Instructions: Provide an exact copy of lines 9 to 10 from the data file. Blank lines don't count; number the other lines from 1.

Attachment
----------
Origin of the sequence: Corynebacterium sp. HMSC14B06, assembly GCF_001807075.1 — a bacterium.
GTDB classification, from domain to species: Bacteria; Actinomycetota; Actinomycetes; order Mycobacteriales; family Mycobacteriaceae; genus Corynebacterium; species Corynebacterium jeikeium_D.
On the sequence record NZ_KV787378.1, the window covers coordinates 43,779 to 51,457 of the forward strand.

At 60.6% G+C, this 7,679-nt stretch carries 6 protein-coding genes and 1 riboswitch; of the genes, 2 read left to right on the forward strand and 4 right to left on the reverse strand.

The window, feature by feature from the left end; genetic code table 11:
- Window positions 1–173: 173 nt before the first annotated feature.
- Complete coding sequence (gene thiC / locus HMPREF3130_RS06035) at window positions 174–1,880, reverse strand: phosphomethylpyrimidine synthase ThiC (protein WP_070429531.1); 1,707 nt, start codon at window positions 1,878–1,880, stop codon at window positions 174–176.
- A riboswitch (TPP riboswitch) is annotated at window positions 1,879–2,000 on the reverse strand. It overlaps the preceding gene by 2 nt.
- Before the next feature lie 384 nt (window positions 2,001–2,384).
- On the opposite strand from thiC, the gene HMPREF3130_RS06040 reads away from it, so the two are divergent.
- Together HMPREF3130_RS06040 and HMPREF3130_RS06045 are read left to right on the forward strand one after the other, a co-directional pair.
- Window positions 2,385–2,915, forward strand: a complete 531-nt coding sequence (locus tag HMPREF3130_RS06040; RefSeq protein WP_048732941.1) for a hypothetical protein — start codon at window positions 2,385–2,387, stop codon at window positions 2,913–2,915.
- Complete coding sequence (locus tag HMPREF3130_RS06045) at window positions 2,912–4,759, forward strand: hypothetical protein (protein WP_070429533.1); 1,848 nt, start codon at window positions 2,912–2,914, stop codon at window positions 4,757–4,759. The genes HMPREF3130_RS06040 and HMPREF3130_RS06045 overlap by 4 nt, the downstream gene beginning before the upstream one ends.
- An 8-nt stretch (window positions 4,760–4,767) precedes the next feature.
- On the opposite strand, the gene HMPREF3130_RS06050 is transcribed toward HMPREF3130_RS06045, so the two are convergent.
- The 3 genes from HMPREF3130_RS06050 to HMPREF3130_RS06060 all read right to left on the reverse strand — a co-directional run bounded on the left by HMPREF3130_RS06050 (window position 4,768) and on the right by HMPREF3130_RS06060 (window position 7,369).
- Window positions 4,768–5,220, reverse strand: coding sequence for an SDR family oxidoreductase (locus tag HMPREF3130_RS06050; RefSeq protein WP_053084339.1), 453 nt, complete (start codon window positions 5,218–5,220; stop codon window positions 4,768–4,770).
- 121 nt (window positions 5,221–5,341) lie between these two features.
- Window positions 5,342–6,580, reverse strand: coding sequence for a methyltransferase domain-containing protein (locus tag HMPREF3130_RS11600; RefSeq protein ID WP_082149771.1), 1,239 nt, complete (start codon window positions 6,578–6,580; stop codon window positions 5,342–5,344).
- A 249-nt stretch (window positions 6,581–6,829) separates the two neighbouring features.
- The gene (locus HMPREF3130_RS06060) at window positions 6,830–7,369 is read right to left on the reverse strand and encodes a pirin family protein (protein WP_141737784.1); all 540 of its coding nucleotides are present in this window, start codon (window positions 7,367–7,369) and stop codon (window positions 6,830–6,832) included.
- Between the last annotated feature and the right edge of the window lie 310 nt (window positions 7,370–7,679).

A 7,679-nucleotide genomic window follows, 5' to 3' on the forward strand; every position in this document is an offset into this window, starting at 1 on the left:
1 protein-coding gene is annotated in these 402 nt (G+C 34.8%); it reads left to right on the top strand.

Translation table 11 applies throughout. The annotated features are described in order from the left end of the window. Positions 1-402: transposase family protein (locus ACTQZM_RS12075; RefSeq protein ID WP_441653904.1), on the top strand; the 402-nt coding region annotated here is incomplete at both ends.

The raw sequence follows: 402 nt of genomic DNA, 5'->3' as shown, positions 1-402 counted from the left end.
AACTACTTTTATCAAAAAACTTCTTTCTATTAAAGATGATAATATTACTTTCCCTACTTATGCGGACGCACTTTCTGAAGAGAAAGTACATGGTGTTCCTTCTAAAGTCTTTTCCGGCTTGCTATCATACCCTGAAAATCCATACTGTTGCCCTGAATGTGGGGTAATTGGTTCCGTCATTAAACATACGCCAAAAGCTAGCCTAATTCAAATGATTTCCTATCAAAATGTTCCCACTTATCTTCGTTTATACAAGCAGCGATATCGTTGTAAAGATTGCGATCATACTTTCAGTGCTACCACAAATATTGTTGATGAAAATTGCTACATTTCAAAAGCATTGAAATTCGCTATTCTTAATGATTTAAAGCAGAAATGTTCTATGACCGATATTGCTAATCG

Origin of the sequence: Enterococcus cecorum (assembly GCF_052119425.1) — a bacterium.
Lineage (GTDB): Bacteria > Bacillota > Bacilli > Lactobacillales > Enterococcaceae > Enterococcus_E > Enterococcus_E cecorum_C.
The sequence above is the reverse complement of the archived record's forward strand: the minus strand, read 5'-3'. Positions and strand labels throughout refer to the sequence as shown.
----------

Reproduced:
- Before the next feature lie 384 nt (window positions 2,001–2,384).
- On the opposite strand from thiC, the gene HMPREF3130_RS06040 reads away from it, so the two are divergent.